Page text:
Who Is This Designed For?
The Casual Collector (No)
While it is not technically a requirement, the Vault is designed for graded cards that have an established market value of at least $50 (I am just picking a number) and are expected not to lose value over time. That being said, if you are somebody who does not own any graded cards or even a raw card with a market value of $100 or more, then the PWCC Vault is probably not for you.
The Hardcore Collector (Depends)
If you have a smaller collection of higher value cards that you intend to hold or build over a long period of time, the Vault is probably a good thing to look at, especially if you are planning to pass your collection to future generations or include it in your will (not to be morbid). If you are a collector with a large collection of lower value cards, it will likely be difficult to justify the Vault fees, though possibly worthwhile if you are most interested in somebody else to digitizing and organizing for you.
The Sports Card Investor (Aboslutely)
If you consider yourself a sports card investor and own several high value, graded cards, then the PWCC Vault is absolutely something you should consider. Personally, I have saved several thousand dollars in sales tax alone by shipping and storing high dollar items there. It’s also been a great option to be able to purchase a card from PWCC and then use cards in my existing Vault to fund that purchase. It’s not as direct as a one-to-one trade, but it creates the same kind of flexiblity needed to make that kind of transaction with high dollar items in a secure and conveninent way.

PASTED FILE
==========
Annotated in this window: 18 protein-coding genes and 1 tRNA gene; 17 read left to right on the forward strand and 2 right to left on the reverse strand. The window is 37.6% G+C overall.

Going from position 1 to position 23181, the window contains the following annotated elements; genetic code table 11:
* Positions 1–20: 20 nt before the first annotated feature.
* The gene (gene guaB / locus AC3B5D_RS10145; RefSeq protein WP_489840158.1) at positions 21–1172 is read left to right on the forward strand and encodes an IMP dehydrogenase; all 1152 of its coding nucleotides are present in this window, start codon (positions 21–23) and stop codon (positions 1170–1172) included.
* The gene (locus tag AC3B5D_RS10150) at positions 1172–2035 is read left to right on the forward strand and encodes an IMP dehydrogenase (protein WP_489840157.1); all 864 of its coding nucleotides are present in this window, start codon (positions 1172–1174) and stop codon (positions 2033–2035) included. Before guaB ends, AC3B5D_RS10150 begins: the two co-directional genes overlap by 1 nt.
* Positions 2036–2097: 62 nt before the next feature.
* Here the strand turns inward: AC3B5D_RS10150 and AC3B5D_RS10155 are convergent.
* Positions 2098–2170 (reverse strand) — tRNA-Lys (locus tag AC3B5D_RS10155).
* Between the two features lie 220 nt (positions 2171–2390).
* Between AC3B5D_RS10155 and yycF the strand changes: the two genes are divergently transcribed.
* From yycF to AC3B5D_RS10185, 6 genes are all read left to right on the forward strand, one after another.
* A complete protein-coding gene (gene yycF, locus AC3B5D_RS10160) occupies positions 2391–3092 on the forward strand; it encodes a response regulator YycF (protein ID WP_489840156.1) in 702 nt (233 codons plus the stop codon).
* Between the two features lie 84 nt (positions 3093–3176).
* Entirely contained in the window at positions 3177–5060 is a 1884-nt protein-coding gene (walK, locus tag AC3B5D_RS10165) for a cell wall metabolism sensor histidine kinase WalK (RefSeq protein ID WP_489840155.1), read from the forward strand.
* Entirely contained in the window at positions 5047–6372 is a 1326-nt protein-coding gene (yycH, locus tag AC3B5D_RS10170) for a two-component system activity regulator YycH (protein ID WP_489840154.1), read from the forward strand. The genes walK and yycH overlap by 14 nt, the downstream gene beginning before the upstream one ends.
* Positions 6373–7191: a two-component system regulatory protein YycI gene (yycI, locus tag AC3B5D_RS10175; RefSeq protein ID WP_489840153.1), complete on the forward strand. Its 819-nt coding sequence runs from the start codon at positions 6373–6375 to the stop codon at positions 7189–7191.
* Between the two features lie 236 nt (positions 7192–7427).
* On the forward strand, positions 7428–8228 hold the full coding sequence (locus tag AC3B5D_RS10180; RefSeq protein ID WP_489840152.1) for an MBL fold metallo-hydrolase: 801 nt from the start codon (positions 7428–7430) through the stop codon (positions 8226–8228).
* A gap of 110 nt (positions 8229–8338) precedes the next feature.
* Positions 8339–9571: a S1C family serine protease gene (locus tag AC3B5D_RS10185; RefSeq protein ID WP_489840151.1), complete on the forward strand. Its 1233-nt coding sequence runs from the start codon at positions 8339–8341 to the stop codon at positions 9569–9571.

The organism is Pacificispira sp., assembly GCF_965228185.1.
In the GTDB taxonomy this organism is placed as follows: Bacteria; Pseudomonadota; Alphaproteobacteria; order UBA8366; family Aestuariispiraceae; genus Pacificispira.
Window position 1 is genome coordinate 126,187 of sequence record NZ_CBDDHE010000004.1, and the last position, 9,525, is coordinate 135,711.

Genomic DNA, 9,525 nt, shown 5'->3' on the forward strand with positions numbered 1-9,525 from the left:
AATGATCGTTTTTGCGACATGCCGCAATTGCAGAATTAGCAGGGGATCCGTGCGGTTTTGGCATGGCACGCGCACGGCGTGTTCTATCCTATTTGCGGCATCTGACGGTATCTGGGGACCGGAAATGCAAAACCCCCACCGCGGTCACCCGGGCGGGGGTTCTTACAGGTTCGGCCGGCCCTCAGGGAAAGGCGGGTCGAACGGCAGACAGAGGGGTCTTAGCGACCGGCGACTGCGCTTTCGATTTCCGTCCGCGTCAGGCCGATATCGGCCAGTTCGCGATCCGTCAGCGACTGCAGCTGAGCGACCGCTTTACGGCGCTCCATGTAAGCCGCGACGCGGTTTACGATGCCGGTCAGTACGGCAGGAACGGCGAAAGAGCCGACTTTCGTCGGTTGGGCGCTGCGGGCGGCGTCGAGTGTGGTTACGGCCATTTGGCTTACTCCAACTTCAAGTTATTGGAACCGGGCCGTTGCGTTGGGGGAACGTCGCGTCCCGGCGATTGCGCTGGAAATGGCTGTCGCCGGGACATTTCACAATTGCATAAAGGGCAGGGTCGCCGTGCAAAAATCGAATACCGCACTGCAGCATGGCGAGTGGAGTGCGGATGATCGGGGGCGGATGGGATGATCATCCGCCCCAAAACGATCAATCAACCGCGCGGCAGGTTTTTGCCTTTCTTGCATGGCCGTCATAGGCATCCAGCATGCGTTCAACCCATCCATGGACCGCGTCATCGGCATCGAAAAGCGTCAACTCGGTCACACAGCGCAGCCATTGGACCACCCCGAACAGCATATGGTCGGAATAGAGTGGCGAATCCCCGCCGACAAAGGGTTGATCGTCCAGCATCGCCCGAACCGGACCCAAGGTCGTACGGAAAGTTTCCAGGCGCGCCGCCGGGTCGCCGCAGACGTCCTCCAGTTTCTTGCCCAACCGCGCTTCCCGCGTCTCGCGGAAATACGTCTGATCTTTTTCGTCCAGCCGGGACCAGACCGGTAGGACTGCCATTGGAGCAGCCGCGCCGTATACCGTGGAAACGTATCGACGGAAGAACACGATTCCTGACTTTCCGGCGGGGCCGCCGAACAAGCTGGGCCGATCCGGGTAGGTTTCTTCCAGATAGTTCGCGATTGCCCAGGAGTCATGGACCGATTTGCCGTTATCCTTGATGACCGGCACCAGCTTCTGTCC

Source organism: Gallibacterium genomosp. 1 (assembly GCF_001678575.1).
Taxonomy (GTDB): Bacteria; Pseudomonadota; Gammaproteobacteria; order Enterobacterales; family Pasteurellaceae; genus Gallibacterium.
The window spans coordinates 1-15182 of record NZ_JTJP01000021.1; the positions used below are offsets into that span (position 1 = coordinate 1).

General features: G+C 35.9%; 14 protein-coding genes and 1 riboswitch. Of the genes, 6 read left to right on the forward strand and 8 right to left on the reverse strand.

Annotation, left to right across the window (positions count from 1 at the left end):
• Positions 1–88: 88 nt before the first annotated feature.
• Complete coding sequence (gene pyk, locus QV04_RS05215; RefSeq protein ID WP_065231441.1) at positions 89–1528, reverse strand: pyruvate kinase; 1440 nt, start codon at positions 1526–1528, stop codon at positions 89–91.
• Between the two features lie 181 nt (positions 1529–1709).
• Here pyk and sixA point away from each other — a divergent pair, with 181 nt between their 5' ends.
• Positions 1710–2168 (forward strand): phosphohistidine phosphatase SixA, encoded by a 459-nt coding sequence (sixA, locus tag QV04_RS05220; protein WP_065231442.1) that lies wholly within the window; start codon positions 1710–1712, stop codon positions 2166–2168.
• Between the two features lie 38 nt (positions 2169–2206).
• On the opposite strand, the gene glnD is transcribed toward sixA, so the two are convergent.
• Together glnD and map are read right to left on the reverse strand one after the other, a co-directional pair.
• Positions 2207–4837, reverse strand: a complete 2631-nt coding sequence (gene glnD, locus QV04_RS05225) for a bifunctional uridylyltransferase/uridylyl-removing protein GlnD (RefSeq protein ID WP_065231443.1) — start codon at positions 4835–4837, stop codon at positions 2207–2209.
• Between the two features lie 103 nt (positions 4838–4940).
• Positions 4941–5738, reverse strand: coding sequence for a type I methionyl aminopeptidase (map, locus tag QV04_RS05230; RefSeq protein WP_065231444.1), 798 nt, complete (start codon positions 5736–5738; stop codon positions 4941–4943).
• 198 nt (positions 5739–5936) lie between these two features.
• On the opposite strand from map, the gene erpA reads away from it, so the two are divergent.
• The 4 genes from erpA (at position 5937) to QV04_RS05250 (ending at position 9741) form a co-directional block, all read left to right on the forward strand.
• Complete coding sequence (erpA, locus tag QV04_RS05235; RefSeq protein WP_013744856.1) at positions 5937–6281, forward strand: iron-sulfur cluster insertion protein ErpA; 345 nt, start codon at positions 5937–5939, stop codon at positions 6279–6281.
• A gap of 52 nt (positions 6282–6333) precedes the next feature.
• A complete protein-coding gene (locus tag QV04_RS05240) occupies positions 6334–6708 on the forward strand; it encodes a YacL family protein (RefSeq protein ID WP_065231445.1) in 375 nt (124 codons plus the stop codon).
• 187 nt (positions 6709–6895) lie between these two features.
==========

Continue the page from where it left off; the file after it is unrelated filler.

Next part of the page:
PWCC Vault Category Ratings
Features and Functions
This is definitely the area with the most room for improvement, but that is somewhat to be expected for a service that is not even a year old yet. Overall, there is a ton that the team at PWCC should be proud of for the first release of such an innovative example of sports card technology.
Pricing and Value
If you own or plan to own investment-caliber graded sports cards you expect to increase in value over time, this service more than pays for itself. I often forget their are fees until I get my invoice, which is always smaller than any of my utility bills.
Reputation and Support
The Vault customer support is top notch, especially if you are somebody who values being able to connect with a person on the phone. While I am not personally deterred from the issues that have been associated with PWCC in the past, it would be foolish to discount the fact that they have had some image problems lately. Many people who trusted them never will again and only time will tell how that plays out, but when it comes to considering being a Vault member, I think concerns in that category shouldn’t hold much weight.
PWCC Vault Final Rating
Considering this is the first official product or service review we have published, it feels slightly bad to not award five stars, but the reality is that the PWCC Vault is less than a year old and has many areas that could be improved from a features and functionality standpoint. Further, the overall reputation of PWCC still needs some time to heal and I am confident that the Vault is going to be a huge factor in making more people a fan of their brand and services. They are huge innovators and should be celebrated for how much they have achieved with the Vault so quickly.
Have you used the PWCC Vault yourself? Do you have questions about using it or want to know more? Let us know in the comments!